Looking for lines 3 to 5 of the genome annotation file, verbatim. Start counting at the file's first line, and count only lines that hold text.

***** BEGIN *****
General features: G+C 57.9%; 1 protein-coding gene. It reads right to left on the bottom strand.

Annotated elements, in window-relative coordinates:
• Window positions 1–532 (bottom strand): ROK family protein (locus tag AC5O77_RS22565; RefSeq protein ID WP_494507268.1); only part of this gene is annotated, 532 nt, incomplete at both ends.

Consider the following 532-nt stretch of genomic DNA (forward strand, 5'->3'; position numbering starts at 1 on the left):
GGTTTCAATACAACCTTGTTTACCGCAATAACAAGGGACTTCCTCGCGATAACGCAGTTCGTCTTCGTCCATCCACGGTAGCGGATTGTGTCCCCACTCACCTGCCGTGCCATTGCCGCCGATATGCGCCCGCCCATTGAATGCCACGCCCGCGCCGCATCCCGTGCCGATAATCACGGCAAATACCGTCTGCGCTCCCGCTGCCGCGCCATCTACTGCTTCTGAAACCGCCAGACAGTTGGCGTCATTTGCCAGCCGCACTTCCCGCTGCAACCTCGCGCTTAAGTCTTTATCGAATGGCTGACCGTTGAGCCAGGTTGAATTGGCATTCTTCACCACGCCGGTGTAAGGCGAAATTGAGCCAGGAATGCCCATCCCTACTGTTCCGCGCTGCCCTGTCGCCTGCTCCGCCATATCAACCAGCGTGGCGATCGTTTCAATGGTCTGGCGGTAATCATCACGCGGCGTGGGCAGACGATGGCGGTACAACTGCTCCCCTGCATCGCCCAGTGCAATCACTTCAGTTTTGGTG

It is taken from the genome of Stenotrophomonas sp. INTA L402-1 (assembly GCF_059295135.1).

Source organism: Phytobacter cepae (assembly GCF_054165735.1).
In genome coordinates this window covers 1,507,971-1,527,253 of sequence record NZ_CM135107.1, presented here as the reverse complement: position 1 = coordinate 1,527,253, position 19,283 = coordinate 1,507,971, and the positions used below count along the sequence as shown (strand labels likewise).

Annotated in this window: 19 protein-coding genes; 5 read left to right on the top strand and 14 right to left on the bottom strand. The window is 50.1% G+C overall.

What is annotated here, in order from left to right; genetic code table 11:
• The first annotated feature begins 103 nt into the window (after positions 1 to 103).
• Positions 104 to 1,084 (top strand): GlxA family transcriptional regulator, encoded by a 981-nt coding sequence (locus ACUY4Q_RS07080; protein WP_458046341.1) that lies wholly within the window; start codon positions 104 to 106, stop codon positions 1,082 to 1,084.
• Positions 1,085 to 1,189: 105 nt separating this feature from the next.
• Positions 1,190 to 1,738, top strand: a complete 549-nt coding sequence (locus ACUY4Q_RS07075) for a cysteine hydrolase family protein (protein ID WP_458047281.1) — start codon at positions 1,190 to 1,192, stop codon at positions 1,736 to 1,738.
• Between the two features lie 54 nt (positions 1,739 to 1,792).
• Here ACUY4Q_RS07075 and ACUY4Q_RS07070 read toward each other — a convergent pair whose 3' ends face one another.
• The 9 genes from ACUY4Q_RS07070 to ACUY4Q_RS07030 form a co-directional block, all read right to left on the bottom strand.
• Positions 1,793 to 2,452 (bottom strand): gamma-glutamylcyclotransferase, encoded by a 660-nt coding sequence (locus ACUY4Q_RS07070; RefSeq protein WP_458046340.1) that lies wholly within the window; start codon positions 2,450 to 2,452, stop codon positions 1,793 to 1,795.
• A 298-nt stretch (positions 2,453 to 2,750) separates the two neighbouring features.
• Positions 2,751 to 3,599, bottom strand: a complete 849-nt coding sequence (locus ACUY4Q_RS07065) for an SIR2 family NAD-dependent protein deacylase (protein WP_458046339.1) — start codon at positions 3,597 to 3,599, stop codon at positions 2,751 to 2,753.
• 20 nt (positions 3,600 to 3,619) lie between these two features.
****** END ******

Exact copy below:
• Window positions 1–532 (bottom strand): ROK family protein (locus tag AC5O77_RS22565; RefSeq protein ID WP_494507268.1); only part of this gene is annotated, 532 nt, incomplete at both ends.

Consider the following 532-nt stretch of genomic DNA (forward strand, 5'->3'; position numbering starts at 1 on the left):
GGTTTCAATACAACCTTGTTTACCGCAATAACAAGGGACTTCCTCGCGATAACGCAGTTCGTCTTCGTCCATCCACGGTAGCGGATTGTGTCCCCACTCACCTGCCGTGCCATTGCCGCCGATATGCGCCCGCCCATTGAATGCCACGCCCGCGCCGCATCCCGTGCCGATAATCACGGCAAATACCGTCTGCGCTCCCGCTGCCGCGCCATCTACTGCTTCTGAAACCGCCAGACAGTTGGCGTCATTTGCCAGCCGCACTTCCCGCTGCAACCTCGCGCTTAAGTCTTTATCGAATGGCTGACCGTTGAGCCAGGTTGAATTGGCATTCTTCACCACGCCGGTGTAAGGCGAAATTGAGCCAGGAATGCCCATCCCTACTGTTCCGCGCTGCCCTGTCGCCTGCTCCGCCATATCAACCAGCGTGGCGATCGTTTCAATGGTCTGGCGGTAATCATCACGCGGCGTGGGCAGACGATGGCGGTACAACTGCTCCCCTGCATCGCCCAGTGCAATCACTTCAGTTTTGGTG